In the Capela dos Ossos (Chapel of Bones) in Évora, Portugal, bones and skulls adorn the walls and columns, and even form the mortar. The white brick roof is decorated with images and themes associated with death. It is said that in construction, the three monks who designed and helped build the site had the goal of bringing their brothers to the contemplation of death and the transitory nature of life in this world. Carved above the door is the exhortation: “We bones that are here await yours.”
Similarly, the Capuchin Crypt in Rome is said to contain the bones of 3,700 friars as a silent and powerful reminder of memento mori. All of these things may seem morbid by modern standards, yet they are powerful examples of this ancient but timeless call to reflection.
Every Day Is Precious
To take memento mori to heart is to remember our own deaths, and live each day such that we are prepared, and even longing, to see the face of God. How powerful to ready ourselves in the here and now, which we know is fleeting, for the gift of eternity with Christ Jesus.
Recently one of my children, who has been very ill for several years, told me she had been thinking about death. She asked me this question: “Have you ever realized that every year you are alive, you pass the exact day of your death, again and again, until, one year, it is your very last day on earth?”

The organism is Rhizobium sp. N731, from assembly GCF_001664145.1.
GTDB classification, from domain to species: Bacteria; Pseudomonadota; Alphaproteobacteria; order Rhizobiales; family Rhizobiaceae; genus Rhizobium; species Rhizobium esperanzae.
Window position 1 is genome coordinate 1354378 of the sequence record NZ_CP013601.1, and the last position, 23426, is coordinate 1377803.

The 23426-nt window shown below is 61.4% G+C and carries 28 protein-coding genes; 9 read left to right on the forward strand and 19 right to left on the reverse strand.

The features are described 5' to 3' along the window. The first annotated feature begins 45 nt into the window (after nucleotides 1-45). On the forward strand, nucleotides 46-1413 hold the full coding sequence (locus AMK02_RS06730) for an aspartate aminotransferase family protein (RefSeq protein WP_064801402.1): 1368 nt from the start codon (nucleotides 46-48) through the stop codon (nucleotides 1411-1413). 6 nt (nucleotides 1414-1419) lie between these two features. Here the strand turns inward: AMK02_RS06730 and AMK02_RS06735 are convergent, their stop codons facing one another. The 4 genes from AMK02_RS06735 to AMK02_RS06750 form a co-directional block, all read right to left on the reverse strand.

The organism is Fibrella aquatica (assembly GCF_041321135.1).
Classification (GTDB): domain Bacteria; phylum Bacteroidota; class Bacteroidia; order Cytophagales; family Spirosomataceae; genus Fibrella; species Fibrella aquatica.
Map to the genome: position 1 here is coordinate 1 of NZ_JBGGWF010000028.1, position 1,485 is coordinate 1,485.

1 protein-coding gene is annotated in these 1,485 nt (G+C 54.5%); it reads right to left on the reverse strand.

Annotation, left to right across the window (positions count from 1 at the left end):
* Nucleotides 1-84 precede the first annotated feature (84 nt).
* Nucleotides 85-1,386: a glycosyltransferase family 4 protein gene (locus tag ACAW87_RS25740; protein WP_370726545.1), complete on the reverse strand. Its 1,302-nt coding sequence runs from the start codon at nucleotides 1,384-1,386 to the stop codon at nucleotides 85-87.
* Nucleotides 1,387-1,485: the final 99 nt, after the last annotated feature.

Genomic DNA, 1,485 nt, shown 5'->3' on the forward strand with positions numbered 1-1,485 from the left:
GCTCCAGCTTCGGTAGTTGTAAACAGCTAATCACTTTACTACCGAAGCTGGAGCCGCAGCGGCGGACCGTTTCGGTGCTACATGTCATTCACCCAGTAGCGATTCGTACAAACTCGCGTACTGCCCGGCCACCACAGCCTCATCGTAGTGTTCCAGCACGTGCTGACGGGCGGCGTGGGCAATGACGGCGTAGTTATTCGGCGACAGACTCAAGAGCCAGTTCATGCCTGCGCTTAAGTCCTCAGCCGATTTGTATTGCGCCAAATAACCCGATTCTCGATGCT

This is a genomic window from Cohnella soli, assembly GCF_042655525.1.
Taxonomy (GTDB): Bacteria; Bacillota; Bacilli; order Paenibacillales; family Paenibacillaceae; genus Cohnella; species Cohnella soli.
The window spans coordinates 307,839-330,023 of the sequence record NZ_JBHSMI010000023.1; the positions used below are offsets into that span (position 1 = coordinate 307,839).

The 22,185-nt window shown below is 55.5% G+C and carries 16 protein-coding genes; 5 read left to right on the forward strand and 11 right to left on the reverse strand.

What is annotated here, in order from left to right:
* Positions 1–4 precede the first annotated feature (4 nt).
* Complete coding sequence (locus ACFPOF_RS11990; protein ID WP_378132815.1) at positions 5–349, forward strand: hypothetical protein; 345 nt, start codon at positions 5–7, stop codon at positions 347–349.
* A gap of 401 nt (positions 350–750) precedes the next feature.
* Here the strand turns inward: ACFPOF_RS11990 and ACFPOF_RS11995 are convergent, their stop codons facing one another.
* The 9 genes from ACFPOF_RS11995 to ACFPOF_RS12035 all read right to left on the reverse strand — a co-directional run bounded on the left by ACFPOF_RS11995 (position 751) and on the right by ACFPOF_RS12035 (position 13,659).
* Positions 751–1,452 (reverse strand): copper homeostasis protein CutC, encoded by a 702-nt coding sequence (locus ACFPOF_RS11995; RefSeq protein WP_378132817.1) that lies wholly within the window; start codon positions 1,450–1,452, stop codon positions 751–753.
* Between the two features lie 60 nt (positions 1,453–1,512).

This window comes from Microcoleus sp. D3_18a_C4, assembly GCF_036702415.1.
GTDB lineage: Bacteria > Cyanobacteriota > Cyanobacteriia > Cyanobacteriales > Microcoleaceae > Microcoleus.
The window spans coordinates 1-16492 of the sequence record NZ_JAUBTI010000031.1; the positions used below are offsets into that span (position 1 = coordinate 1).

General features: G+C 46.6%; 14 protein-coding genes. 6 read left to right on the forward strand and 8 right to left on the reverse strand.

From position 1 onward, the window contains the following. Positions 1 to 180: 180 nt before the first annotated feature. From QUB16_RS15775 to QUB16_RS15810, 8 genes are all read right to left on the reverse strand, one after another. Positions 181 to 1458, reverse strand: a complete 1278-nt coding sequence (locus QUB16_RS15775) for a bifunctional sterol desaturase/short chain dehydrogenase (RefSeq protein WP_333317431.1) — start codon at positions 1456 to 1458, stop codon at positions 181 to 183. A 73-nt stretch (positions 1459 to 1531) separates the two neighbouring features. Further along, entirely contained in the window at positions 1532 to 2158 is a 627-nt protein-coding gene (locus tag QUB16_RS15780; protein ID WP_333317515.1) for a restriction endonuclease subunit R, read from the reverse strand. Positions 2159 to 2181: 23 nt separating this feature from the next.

What a striking truth from such a young soul! This reflection should fill us with gratitude for each new day which God, in His goodness, grants to us.
This life is precious. Every moment is gift and mystery. One day, at the hand of death, we will look upon the One Whom We Know Loves Us. His kingdom and our relationship with Him will endure into eternity, when we have left all we know of this world behind us.
So, until that day, memento mori!
Do you ever think about life after death? What will it be like? Our series The Four Last Things: Journey of a Soul is a journey through the Church’s teachings on The Four Last Things. Learn how God has created the world and the human soul, what the soul experiences as it transitions from this world to the next, and the final destiny that awaits the good and the bad.